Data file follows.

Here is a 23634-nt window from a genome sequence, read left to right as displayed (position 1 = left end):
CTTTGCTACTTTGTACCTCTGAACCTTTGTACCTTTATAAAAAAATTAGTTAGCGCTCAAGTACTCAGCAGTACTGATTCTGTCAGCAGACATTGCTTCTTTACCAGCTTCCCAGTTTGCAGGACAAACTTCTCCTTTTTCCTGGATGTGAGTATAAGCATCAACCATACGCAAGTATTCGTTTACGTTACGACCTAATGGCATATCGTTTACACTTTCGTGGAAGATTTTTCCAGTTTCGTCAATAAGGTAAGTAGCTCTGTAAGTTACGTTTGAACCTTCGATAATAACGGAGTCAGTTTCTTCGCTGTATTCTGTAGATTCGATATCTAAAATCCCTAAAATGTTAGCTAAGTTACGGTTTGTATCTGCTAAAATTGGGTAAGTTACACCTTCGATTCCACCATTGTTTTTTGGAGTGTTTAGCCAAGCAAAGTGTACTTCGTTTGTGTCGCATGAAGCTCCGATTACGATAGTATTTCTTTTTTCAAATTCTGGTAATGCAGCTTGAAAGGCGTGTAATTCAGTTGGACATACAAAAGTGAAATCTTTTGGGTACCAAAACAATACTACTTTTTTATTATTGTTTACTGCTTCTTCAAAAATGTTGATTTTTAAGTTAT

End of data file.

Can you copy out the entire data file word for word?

Here is a 23634-nt window from a genome sequence, read left to right as displayed (position 1 = left end):
CTTTGCTACTTTGTACCTCTGAACCTTTGTACCTTTATAAAAAAATTAGTTAGCGCTCAAGTACTCAGCAGTACTGATTCTGTCAGCAGACATTGCTTCTTTACCAGCTTCCCAGTTTGCAGGACAAACTTCTCCTTTTTCCTGGATGTGAGTATAAGCATCAACCATACGCAAGTATTCGTTTACGTTACGACCTAATGGCATATCGTTTACACTTTCGTGGAAGATTTTTCCAGTTTCGTCAATAAGGTAAGTAGCTCTGTAAGTTACGTTTGAACCTTCGATAATAACGGAGTCAGTTTCTTCGCTGTATTCTGTAGATTCGATATCTAAAATCCCTAAAATGTTAGCTAAGTTACGGTTTGTATCTGCTAAAATTGGGTAAGTTACACCTTCGATTCCACCATTGTTTTTTGGAGTGTTTAGCCAAGCAAAGTGTACTTCGTTTGTGTCGCATGAAGCTCCGATTACGATAGTATTTCTTTTTTCAAATTCTGGTAATGCAGCTTGAAAGGCGTGTAATTCAGTTGGACATACAAAAGTGAAATCTTTTGGGTACCAAAACAATACTACTTTTTTATTATTGTTTACTGCTTCTTCAAAAATGTTGATTTTTAAGTTAT